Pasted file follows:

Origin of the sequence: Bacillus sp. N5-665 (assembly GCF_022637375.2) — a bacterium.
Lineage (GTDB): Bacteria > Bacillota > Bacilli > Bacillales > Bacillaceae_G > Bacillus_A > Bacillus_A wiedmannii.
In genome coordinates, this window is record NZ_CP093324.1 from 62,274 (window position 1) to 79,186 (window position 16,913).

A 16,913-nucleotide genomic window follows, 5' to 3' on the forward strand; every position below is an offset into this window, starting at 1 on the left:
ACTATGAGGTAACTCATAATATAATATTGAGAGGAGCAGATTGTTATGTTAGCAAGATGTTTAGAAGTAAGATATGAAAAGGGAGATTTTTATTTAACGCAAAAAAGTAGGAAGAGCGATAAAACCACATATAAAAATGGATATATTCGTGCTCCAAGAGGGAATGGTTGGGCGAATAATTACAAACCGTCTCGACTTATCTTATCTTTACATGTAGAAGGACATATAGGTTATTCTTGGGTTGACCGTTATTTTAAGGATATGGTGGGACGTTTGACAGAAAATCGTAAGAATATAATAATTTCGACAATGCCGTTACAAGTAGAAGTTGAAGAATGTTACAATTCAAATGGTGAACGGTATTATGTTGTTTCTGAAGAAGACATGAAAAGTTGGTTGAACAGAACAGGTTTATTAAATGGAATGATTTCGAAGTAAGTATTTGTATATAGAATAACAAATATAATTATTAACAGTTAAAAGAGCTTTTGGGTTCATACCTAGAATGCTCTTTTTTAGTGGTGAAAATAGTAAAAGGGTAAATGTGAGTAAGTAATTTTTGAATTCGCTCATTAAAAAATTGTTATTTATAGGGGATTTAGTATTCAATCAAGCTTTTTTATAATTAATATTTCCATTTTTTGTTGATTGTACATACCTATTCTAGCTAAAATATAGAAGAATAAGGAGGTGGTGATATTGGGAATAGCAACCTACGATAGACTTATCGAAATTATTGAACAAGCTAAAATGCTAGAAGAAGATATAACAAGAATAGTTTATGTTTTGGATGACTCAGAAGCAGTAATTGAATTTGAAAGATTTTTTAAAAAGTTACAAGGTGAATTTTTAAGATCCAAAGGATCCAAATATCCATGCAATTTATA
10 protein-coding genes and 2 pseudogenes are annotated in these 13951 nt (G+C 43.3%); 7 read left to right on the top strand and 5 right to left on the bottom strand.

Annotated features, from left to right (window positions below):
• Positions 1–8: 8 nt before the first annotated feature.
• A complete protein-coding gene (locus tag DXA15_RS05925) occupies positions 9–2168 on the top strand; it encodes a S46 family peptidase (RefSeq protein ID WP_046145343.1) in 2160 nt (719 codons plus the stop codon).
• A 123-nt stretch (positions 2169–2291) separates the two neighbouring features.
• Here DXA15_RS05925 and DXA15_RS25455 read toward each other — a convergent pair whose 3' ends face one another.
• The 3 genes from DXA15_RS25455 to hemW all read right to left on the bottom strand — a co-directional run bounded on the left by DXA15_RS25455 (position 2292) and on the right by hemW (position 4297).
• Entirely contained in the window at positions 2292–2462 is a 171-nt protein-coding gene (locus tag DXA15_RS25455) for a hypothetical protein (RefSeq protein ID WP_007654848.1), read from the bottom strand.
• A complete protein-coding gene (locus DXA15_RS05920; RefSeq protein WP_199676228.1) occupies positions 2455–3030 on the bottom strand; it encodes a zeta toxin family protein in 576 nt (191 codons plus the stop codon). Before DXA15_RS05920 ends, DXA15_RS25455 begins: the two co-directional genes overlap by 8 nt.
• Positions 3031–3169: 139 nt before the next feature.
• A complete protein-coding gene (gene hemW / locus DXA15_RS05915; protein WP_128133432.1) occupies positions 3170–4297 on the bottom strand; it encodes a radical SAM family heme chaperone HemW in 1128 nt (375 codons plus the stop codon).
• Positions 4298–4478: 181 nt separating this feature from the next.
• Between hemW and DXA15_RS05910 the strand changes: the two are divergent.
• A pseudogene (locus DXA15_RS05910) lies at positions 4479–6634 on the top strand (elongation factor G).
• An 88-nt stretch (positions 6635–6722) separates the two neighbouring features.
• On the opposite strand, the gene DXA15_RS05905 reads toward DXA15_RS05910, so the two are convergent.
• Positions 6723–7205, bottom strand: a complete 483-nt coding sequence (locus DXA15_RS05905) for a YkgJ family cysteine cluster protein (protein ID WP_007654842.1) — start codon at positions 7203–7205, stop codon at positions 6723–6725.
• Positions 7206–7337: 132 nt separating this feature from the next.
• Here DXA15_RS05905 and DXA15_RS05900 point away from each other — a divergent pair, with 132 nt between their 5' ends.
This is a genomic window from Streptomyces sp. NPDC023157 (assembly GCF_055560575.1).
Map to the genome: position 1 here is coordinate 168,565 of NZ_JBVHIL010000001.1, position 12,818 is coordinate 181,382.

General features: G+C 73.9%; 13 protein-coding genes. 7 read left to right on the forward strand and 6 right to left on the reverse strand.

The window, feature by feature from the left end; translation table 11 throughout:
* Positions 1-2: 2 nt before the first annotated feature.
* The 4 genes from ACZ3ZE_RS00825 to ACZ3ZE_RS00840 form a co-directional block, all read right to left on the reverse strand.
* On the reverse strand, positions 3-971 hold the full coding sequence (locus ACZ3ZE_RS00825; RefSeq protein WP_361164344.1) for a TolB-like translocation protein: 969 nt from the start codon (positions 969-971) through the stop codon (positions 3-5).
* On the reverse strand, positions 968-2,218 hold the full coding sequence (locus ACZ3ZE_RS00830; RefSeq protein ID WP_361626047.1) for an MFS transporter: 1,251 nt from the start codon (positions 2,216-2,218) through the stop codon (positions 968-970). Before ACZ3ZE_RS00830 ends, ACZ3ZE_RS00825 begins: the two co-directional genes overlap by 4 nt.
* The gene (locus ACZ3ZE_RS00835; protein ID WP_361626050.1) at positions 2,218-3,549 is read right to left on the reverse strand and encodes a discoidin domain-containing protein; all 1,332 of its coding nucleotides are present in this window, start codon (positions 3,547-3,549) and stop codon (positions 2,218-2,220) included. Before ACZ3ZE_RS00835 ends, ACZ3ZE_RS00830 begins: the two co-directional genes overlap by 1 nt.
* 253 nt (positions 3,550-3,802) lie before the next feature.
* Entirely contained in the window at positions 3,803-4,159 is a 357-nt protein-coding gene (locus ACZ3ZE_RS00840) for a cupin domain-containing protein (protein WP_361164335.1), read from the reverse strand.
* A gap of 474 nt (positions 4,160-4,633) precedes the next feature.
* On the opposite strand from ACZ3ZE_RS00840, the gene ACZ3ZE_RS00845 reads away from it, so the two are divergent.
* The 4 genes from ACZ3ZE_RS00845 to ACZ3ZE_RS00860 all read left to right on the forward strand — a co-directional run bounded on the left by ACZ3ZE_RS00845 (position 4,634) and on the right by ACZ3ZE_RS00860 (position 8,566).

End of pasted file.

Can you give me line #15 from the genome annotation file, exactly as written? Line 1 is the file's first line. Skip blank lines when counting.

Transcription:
• Positions 3031–3169: 139 nt before the next feature.